Real-time patterns of smoking and alcohol use: A daily data analysis Cigarette smoking is the leading cause of preventable death and disability in the United States1-3. Despite the strong relationship between smoking and cancer-related morbidity and mortality and the noted health benefits of quitting 4-7, very few smokers quit every year 8, and between 70%-95% of those who do quit relapse within the first year 9. Heavy drinking, which is highly co-morbid with cigarette smoking 10, also represents a significant risk factor for cancer-related illness and mortality11-13, and is also implicated in persistent smoking, and less success (or attempts) at quitting smoking. Nearly half of all problem drinkers are nicotine dependent 14, and the combined influence of alcohol and tobacco has a multiplicative effect on increasing cancer-related risk.12,15 Self-efficacy (SE) to abstain from smoking is one of the most important determinants of smoking cessation outcomes. However, the mechanism of how SE changes is not well understood. One reason is that studies have failed to take into account other factors that may influence associations between SE and smoking that are particularly relevant to smoking behavior, such as heavy drinking. The proposed application will address this gap in the research by identifying daily changing factors that impede or promote SE and future smoking cessation efforts in a sample of 84 heavy drinking smokers. Participants will track their smoking, alcohol consumption, and SE related to smoking twice a day for 28 days using innovative interactive voice response (IVR) telephone surveys. We will predict the likelihood of future smoking cessation outcomes (e.g., reduced cigarettes per day, cessation attempts, and complete abstinence) at 1- and 6-months follow-up from these daily factors. Research to date has not taken advantage of innovative methods that capture the impact of daily factors on smoking cessation outcomes, nor have they focused specifically on high-risk heavy drinking smokers, despite their elevated cancer-related risk. An empirically supported model describing how daily SE mediates the association between daily drinking and smoking to future cessation outcomes is crucial for developing effective smoking cessation interventions. This R03 is consistent with recent initiatives at the National Cancer Institute to: (a) use innovative approaches to identify behaviors that impact cancer-related risk that could be targeted in new treatments;(b) reduce tobacco use and the prevalence of cigarette smoking;(c) understand the impact of co-morbid conditions on cancer-related risk;and (c) prepare a new generation of investigators for cancer research16-19. This R03 would provide a strong basis for moving the field forward in these areas and to begin to answer many of the questions that remain about how high-risk groups initiate and maintain changes in cancer-related risk behaviors. Findings from this study will have important long-term clinical and public health significance in decreasing the overall prevalence of cancer-related risk and illness by developing targeted cessation interventions for the unique needs of heavy drinking smokers.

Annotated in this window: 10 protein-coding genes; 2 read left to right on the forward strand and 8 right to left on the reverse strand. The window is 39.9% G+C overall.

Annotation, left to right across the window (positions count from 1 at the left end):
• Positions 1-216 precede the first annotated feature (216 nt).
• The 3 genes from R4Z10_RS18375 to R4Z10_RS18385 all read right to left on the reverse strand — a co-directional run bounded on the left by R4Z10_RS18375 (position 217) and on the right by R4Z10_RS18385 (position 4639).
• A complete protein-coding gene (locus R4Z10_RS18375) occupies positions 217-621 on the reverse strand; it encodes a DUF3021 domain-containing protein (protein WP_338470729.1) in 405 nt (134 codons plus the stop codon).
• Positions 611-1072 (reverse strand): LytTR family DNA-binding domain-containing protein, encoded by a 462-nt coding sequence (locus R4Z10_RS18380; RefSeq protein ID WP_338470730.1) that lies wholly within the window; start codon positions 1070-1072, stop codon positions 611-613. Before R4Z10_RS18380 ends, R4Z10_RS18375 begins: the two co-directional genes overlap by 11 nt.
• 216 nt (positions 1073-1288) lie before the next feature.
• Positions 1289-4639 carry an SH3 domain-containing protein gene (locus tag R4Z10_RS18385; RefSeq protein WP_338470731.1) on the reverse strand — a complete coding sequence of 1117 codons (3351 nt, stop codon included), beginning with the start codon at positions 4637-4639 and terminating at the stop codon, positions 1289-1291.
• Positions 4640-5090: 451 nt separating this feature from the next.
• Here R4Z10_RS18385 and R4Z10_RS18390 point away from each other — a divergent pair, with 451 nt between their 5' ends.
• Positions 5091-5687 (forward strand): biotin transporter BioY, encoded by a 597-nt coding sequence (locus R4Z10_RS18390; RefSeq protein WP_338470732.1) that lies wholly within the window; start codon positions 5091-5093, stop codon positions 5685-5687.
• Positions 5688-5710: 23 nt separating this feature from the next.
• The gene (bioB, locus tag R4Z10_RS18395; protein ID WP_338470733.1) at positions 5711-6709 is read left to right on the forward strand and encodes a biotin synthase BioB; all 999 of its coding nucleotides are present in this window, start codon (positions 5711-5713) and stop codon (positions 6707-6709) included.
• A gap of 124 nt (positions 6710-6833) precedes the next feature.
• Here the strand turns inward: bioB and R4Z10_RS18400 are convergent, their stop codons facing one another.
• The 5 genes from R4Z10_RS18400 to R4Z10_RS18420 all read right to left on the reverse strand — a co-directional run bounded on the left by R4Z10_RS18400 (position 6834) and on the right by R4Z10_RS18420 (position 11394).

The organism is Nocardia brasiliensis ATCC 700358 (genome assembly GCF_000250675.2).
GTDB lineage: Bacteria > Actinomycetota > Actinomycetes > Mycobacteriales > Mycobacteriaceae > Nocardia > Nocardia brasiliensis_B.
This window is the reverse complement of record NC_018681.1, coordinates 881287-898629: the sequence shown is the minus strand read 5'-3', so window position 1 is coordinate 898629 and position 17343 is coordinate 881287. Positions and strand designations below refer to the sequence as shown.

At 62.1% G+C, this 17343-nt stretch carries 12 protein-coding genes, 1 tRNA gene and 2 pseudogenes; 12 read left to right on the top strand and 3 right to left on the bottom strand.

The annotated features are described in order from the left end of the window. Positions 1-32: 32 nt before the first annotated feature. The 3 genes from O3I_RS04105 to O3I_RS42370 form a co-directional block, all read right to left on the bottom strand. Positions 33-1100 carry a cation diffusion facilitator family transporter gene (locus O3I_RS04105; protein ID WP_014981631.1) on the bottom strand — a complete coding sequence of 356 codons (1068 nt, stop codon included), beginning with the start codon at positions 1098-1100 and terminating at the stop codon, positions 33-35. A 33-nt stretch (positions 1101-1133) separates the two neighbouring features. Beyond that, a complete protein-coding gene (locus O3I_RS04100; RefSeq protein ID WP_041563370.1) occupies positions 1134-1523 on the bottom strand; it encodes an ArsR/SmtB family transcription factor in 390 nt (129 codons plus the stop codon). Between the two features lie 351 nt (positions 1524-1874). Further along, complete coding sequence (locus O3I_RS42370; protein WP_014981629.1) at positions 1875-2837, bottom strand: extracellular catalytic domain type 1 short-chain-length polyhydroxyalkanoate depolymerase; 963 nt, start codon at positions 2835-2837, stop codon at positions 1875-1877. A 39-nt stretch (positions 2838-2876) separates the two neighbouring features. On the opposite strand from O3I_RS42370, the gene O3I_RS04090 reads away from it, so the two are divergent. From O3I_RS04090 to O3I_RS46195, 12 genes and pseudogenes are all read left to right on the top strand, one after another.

The proposed study will help identify factors that facilitate and act as barriers to positive change from cancer- related risk behaviors, as well provide information about mechanisms of smoking cessation behavior that can be tested in future intervention programs with high-risk groups.